It can be difficult to anchor a tent to a wooden camping platform if it has to be staked out to set up. You usually need to prepare for this in advance by bringing extra cordage to rig up long guylines or platform hooks that you can drop between the platform boards to create an anchor point. I recently found myself in this situation at a state campground in Northern New Hampshire near the US/Canadian Border, but I knew I’d be tenting on a platform and had come prepared.
I found some no-name tent anchors on Amazon…the very long official product name is “BONANA 10pcs Ultralight Aluminum Guyline Cord Adjuster for Tent Camping Hiking Outdoor Activities, 2.6” Fishbone Shape Tent Awning Anchor for Gallery Road or Timber Deck,” which I must say is an amusing strategy for getting your product name to come up in Amazon search results. Gallery Roads (had to look that one up) are paths made with wooden planks that are attached to the sides of cliffs in China. Sounds like an interesting place to camp.
These fishbone tent anchors slide between the boards and create a good anchor point for setting up a tent. Sometimes, they’re too thick to slide between two boards that are fitted tightly together, so it pays to carry some extra cordage to reach a spot where you can anchor one, like the next board over.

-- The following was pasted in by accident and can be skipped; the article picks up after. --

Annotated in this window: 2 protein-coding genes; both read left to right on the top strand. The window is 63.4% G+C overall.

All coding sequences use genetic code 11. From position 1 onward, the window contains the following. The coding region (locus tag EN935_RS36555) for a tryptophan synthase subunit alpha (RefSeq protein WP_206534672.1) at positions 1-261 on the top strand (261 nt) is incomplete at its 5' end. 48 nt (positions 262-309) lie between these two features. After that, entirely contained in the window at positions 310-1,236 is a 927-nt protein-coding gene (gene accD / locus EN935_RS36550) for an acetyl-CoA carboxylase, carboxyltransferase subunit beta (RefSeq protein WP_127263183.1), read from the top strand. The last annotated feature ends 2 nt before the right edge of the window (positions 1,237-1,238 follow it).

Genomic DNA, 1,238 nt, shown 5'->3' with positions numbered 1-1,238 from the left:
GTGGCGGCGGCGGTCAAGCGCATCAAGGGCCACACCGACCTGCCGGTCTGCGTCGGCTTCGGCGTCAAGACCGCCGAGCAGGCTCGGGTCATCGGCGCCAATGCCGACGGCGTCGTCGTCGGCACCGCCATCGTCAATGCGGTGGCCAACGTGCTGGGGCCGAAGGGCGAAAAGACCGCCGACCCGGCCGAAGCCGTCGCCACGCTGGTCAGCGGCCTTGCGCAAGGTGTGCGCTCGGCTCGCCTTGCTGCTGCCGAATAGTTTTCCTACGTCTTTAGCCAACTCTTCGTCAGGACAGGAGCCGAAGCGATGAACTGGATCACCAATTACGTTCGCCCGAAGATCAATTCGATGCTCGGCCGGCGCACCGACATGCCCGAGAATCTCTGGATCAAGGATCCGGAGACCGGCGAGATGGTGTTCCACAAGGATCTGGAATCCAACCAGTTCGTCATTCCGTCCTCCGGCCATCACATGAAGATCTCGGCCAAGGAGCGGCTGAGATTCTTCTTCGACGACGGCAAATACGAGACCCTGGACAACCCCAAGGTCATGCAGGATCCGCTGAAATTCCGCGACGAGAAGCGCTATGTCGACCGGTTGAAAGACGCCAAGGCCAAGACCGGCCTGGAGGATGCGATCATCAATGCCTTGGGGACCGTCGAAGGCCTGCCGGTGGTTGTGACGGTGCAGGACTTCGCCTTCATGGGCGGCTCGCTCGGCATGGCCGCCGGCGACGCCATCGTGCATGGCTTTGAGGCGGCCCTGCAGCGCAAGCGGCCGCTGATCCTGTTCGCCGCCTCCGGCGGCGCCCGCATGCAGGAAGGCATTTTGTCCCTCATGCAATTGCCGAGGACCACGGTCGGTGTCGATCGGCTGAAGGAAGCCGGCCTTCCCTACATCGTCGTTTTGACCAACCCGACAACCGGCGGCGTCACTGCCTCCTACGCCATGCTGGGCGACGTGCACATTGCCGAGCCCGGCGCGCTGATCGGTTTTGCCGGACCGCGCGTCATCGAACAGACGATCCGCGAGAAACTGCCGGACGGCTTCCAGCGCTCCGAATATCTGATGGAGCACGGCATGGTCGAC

The nice thing about these fishbone anchors is that they have holes cut in them to thread line through. But you can also just wrap a line or webbing loop around them if that’s easier and sufficient. There are a wide variety of guy-out system on tents which makes it difficult to find a common anchoring solution that will work with all tents. For example, some tents come with line loc adjusters and cord while others only come with static webbing loops. Your best is just to carry a bunch of extra cord so you can rig up something that works. It’s doesn’t have to be pretty, but you do want to avoid having your tent blow away.
In my experience, the head and tail ends of these anchors are pretty interchangeable and it doesn’t really matter which end is up since they both work equally well in most situations. They are made with a lightweight aluminum however and will bend if you put to much pressure on them. Then again, sometimes a bend will give you a more secure anchor point.
Weighing 8 grams each, these tent anchors are light enough that you can carry a few of these them in your stake bag if you know you may need to sleep on a tent platform. The bright red color makes them easy to spot if you drop them on the ground or they fall through the cracks in the boards and you need to retrieve them.
These Bonana Fishbone Tent Anchors are a nice zero-impact solution to the problem of pitching tents on wooden campground platforms. They’re also relatively inexpensive since you get 10 anchors for $9.99, which is plenty for even big camping tents. I like them and think they’re a good find.
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